A Vision Beyond Earth
Silhouette glasses have accompanied astronauts on over 60 space missions. For their latest adventure they travelled to a different kind of space.
Where eyewear meets art
At Silhouette we understand the symbiosis between our eyewear and the aesthetic world. As such, we endeavour to work with visionary creatives.
For one of our latest projects, we combined forces with artist Clemens Wolf who created a 10-foot-wide paper-mache model of the moon for our Journal magazine shoot. The painter, sculptor and installation visionary also spoke to us about his inspirations.
Interview by Norman Kietzmann.
Where do you find your motivation as an artist?
The search for that unrepeatable moment. Many of my works depend heavily on light. Because light is never the same, there’s a very sensual potential in the way we perceive it.
An image can be static, but it is changed by the effect of light. This triggers a mental association or a memory in the viewer’s mind, which is always something very personal.
When are you most inspired?
Because my work is usually quite messy, there’s the clean-up afterwards. Cleaning is a purifying process where I collect the leftovers by hand. You could say I’m having a dialog with my own work.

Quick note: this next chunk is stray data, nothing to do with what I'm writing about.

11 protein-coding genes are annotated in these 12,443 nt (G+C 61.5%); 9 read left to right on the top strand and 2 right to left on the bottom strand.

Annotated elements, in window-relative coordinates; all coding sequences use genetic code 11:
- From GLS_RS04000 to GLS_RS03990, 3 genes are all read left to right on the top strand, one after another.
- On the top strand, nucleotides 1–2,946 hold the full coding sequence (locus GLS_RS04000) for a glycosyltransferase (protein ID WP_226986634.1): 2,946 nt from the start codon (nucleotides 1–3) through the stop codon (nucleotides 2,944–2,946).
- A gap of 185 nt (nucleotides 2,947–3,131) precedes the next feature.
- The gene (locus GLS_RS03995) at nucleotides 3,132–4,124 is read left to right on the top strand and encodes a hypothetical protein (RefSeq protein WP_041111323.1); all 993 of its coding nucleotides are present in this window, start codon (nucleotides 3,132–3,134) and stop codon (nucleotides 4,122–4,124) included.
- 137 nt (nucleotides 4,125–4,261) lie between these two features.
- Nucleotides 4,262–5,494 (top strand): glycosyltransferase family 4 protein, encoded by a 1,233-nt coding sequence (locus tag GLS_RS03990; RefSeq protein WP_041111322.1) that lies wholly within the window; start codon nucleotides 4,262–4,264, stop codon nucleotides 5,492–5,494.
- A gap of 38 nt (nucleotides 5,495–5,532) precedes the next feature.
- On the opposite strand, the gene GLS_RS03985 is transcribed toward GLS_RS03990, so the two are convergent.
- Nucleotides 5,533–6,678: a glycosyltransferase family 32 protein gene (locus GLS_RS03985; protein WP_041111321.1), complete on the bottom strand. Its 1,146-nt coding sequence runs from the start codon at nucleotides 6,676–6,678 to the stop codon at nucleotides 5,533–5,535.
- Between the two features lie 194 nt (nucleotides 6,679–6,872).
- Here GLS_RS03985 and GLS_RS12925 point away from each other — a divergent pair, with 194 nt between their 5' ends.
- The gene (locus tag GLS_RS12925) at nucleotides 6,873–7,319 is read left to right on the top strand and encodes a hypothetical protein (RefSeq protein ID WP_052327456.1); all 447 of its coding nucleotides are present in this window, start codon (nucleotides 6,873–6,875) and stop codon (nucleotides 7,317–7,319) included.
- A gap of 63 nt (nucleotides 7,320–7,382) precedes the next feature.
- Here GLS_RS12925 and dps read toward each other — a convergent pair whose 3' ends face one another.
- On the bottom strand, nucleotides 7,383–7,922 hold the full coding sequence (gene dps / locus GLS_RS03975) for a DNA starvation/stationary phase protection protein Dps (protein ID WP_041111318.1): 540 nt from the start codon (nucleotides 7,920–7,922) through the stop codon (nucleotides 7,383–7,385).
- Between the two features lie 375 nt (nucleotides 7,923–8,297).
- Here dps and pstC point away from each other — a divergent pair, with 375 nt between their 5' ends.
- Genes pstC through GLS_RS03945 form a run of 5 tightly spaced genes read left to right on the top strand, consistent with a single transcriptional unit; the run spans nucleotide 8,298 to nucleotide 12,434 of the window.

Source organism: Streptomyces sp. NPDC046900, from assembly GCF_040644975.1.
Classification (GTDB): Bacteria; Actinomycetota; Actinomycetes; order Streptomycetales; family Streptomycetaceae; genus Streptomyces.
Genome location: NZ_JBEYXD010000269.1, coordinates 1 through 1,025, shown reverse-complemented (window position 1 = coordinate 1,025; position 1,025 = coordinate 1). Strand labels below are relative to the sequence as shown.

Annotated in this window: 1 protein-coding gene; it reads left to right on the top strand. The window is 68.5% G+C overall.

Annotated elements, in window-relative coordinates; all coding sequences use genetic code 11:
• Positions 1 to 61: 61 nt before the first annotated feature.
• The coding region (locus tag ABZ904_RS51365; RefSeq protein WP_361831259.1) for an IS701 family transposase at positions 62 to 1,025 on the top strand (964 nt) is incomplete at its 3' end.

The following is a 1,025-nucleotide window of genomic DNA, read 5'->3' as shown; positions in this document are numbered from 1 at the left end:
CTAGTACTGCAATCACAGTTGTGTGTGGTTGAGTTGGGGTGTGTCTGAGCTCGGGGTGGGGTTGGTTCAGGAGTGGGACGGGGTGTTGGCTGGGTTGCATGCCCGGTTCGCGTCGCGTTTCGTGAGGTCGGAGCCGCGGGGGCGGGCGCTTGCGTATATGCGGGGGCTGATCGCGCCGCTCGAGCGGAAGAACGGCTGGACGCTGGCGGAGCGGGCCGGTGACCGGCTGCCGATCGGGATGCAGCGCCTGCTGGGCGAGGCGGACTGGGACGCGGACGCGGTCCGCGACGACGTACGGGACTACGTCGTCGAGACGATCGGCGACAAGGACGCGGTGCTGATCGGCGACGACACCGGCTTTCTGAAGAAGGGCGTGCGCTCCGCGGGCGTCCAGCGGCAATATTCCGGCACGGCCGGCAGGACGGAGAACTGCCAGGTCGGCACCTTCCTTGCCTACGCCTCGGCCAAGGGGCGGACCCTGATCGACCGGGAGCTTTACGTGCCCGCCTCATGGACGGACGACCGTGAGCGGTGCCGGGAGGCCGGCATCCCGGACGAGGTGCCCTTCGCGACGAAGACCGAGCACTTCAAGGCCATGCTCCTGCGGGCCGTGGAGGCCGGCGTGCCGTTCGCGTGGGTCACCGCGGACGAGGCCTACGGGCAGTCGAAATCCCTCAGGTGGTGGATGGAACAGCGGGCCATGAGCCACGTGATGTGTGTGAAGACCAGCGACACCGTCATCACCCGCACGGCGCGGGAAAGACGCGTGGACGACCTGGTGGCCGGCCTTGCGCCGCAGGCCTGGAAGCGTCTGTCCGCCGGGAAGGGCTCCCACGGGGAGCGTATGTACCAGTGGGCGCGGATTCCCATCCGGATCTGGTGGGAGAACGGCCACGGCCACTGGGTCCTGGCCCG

I think about whether I really need to get rid of something or whether it might potentially lead somewhere.
What puts you in a good mood?
Realizing that I made the right calls and that the end product lives up to the initial vision. It’s like the weight suddenly falls off my shoulders and I feel like all my hard work has paid off. After that, I keep working until everything is wrapped up and the next cycle can begin with a new series.
What kinds of topics are you drawn to?
At first, I used to call my works landscape painting because I’d choose things like ruins, fences, or wastelands as motifs. Those two-dimensional works slowly evolved into sculptures made out of fencing materials. I was interested in boundaries: limits of perception, limits of possibility, limits of the imagination. I also want my work to break the taboo of art being untouchable. I encourage my viewers to touch the works, as long as they are careful.
Artist Clemens Wolf created a
10-foot-wide paper-mache model of the moon for our Journal magazine shoot